Photoacoustic sensors for trace gas detection
Trace gas detectors based on optical systems represent the best option for measuring tiny quantities of trace gases, especially when fast on-line detection and high selectivity are needed. Since the advent of lasers, several spectroscopic methods have been developed for in situ trace-gas detection, leading in many cases to compact, reliable and cost-effective sensors.
Three main criteria drive the development of high-sensitivity optical sensors: i) selection of optimal molecular transition in terms of absorption strength and absence of possible interfering gases; ii) long optical absorption length and/or use of buildup optical cavity; iii) efficient spectroscopic detection schemes.
Amid small-size and efficient spectroscopic sensors, PhotoAcoustic Spectroscopy (PAS) technique represents one of the best choices. PAS is characterized by a compact, cost-effective and robust architecture, which makes this technique ideal for in-situ gas sensing. In recent years, our Quartz-Enhanced PhotoAcoustic Spectroscopy (QEPAS) combined with quantum cascade lasers (QCLs) have demonstrated sensitivities up to 50 ppt concentration levels (1 second integration time, SF<sub>6</sub>molecule) with compact and robust apparatuses. In the QEPAS technique the acoustic energy coming from relaxation of excited molecules is accumulated in a sharply resonant quartz tuning fork (QTF) with a very high quality factor, which acts as piezoelectric acoustic transducer. QEPAS is characterized by a direct proportionality between the signal amplitude and the laser power available for gas excitation, so the higher the optical power focused between the QTF prongs, the lower the sensor detection limit.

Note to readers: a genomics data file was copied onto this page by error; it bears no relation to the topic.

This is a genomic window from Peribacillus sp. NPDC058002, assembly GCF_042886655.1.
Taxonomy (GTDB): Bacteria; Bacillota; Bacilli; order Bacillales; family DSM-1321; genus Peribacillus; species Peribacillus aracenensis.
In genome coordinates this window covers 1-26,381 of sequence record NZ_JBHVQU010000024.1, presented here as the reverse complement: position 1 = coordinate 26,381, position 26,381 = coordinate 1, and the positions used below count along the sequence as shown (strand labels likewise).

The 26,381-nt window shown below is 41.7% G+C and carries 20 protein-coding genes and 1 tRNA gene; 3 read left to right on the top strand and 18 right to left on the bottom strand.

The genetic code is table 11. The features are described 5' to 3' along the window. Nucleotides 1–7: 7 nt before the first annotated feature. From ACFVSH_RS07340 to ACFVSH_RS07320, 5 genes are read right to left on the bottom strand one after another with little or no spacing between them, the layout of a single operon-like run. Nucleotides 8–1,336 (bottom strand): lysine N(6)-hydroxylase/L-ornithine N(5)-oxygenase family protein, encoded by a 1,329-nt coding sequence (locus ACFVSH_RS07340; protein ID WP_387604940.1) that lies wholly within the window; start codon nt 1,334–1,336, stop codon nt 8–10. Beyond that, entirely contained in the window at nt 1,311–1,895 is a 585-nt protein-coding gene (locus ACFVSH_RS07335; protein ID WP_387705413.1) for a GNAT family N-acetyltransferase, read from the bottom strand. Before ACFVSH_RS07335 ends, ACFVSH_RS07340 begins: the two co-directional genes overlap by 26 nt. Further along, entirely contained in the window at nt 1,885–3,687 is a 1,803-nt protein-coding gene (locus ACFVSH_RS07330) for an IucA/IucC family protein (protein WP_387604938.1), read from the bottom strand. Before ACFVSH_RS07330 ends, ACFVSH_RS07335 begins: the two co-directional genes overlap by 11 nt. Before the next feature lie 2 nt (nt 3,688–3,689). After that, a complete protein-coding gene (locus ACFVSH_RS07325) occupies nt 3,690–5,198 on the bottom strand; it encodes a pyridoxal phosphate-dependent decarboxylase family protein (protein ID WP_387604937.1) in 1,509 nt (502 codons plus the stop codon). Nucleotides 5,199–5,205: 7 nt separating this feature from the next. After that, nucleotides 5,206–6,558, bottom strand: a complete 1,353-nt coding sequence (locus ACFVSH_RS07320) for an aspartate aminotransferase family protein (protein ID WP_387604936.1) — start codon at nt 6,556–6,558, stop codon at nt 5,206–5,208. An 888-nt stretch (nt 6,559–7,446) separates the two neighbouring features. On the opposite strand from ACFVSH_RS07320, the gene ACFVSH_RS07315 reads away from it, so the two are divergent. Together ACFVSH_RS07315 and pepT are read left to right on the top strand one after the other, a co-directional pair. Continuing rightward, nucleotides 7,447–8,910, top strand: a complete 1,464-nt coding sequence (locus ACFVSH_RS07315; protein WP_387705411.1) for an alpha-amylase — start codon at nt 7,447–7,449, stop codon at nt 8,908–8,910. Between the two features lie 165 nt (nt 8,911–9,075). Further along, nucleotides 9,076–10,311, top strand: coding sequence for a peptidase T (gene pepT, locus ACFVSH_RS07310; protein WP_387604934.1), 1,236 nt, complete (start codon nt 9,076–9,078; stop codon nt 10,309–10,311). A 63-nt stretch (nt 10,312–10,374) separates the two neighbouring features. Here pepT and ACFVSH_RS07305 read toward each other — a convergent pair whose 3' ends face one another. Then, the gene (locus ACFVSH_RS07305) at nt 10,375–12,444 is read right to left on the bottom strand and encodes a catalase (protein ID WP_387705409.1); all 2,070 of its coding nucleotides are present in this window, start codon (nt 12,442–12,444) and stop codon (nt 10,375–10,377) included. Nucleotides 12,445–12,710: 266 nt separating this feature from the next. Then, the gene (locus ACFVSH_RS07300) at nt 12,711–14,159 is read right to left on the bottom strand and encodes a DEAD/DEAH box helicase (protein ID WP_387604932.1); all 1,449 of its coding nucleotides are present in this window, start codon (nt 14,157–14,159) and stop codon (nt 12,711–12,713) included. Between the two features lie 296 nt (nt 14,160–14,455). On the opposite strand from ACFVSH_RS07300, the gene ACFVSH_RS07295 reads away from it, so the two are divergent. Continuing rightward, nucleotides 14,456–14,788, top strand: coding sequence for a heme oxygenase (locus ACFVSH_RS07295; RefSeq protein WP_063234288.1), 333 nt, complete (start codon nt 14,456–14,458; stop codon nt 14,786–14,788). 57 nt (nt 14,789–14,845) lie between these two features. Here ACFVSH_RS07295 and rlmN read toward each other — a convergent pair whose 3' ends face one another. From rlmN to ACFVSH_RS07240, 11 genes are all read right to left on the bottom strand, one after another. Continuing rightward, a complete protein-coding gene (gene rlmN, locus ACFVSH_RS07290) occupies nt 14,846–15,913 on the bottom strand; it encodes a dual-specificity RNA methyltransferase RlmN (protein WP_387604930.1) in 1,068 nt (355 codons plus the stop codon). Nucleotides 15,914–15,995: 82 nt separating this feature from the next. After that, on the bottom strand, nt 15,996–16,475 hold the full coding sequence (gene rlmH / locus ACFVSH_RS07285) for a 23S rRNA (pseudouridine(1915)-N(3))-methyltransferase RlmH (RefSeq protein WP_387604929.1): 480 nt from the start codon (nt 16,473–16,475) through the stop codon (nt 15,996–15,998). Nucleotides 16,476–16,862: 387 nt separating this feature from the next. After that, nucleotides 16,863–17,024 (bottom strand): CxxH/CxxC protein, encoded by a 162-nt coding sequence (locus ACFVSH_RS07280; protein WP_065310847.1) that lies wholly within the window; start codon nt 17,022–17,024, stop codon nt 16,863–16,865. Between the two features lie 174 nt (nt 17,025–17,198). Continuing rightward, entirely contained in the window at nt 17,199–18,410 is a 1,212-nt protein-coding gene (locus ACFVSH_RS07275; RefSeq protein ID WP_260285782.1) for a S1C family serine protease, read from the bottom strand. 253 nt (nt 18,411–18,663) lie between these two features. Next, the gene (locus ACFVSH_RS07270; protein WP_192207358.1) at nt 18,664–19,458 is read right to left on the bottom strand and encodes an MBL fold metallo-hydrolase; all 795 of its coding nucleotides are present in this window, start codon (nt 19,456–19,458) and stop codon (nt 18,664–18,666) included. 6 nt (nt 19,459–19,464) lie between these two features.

Till now, the best performances have been obtained with mid-infrared (mid-IR) QCLs resonant with strong ro-vibrational molecular transitions. Very recently we demontrated for the first time high-sensitivity QEPAS gas detection by a THz QCL. Recent activities include the development of QEPAS sensors for environmental monitoring of dangerous gases (e.g. H<sub>2</sub>S) as well as the implementation of novel PAS-based techniques for increasing the sensitivity detection. In particular, in order to take advantage of the proportionality between QEPAS signal and laser power, we combined optical build-up cavities and PAS detection in a compact sensor. With this technique, named Intracavity-QEPAS, we demonstrated the possibility ot improve the QEPAS detection sensitivity by a factor equal to the cavity power enhancement factor.
We are currently working on the development of new Intracavity-QEPAS sensors for detection of toxic gases and unstable molecules. We are also working on the realization of cantilever-enhanced PAS sensors, which should furtherly pull down the minimum detection sensitivity to values close to more sophisitcated techniques like cavity ring-down spectroscopy.
This activity is carried on in collaboration with Università e Politecnico di Bari, CNR-IFN Bari and CNR-INO Napoli.